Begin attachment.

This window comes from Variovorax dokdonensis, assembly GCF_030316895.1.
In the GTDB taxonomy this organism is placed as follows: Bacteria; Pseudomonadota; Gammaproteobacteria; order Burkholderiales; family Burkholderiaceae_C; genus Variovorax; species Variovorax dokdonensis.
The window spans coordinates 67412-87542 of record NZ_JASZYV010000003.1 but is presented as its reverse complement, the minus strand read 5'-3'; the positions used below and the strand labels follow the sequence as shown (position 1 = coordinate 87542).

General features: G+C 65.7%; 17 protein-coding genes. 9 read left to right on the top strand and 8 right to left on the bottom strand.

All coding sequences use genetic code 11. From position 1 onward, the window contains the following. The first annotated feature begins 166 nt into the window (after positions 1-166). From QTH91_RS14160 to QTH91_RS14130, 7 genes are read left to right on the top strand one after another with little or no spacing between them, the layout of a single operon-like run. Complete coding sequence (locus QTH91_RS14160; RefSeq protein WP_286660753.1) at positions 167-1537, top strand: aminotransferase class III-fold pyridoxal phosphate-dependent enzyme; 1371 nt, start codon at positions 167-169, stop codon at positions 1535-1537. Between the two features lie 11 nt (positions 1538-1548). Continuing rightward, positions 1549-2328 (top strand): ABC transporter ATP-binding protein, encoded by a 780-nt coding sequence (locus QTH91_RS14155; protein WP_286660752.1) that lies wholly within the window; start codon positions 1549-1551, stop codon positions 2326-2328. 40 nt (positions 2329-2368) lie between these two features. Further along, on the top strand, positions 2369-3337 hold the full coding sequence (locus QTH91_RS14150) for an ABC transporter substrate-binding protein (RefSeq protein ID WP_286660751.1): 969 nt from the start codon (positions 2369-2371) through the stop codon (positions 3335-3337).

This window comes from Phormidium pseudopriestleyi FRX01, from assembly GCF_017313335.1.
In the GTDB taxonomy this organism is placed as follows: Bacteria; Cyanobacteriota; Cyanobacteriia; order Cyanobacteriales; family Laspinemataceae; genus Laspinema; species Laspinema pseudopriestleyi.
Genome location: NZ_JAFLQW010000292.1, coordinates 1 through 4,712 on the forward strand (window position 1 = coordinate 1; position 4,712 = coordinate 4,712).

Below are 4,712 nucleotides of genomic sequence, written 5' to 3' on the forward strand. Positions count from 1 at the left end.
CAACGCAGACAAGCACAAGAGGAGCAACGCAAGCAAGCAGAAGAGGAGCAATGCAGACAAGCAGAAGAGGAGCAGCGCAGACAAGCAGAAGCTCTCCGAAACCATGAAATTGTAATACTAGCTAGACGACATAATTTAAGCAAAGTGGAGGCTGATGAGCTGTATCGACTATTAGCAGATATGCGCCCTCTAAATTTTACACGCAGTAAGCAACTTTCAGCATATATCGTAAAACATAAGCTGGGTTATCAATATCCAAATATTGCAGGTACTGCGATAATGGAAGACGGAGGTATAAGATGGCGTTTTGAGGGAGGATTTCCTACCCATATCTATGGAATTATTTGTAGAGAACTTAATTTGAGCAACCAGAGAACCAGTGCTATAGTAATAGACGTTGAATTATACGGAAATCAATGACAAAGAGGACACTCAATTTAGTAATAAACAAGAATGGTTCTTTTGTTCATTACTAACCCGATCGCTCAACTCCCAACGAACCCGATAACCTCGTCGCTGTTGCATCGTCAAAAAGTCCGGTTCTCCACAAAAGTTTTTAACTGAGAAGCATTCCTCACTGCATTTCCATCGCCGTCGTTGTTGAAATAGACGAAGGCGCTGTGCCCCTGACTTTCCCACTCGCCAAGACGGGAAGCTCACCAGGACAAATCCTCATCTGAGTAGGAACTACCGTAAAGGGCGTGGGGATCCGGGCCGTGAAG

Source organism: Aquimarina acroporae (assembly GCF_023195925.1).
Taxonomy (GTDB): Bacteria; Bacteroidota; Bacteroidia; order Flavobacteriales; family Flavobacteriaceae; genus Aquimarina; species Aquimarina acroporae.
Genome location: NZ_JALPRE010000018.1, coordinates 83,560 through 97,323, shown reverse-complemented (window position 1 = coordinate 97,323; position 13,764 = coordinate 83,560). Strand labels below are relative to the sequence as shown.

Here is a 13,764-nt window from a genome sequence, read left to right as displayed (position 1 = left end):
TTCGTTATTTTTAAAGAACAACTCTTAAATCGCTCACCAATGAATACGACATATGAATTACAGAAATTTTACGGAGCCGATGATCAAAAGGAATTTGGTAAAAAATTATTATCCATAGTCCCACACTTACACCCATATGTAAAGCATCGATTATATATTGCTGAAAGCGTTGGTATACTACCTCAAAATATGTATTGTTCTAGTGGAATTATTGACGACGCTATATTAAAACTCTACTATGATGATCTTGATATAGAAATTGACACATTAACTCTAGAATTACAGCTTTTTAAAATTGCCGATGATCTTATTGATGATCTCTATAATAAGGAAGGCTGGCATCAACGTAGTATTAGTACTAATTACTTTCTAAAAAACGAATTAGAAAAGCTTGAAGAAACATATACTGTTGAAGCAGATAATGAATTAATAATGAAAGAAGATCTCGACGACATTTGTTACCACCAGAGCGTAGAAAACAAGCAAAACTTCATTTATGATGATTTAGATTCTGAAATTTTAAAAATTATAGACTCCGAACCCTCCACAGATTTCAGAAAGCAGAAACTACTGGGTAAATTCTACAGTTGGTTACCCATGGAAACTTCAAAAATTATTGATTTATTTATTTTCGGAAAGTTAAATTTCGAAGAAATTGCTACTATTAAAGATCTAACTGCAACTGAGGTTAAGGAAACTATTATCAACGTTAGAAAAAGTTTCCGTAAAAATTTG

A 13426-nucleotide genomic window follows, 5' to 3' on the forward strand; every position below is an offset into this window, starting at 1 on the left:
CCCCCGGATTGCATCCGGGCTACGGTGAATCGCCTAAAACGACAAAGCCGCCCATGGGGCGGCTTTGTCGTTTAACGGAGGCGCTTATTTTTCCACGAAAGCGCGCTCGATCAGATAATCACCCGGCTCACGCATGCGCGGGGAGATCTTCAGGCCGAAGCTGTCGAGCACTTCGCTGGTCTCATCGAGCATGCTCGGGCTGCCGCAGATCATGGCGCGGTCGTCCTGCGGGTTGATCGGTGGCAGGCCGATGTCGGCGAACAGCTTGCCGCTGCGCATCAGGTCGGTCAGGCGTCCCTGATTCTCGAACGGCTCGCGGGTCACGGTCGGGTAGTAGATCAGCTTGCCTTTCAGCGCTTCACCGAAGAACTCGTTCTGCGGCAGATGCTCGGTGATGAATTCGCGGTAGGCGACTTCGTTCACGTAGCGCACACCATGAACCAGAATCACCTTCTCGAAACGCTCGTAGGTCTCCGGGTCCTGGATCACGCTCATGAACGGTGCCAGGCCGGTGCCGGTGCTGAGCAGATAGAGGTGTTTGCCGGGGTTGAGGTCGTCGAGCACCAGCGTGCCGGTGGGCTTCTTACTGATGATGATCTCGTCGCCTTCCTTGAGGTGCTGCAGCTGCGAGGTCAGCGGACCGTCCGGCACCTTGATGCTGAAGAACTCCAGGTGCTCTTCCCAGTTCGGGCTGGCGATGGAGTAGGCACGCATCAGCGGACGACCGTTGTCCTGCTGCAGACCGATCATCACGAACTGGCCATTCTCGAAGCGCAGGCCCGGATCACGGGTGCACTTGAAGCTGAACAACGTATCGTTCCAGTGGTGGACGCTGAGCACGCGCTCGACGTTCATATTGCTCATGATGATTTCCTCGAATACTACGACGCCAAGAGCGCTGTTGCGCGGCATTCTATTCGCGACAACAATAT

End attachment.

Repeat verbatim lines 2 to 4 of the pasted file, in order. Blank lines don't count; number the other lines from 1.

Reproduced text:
In the GTDB taxonomy this organism is placed as follows: Bacteria; Pseudomonadota; Gammaproteobacteria; order Burkholderiales; family Burkholderiaceae_C; genus Variovorax; species Variovorax dokdonensis.
The window spans coordinates 67412-87542 of record NZ_JASZYV010000003.1 but is presented as its reverse complement, the minus strand read 5'-3'; the positions used below and the strand labels follow the sequence as shown (position 1 = coordinate 87542).

General features: G+C 65.7%; 17 protein-coding genes. 9 read left to right on the top strand and 8 right to left on the bottom strand.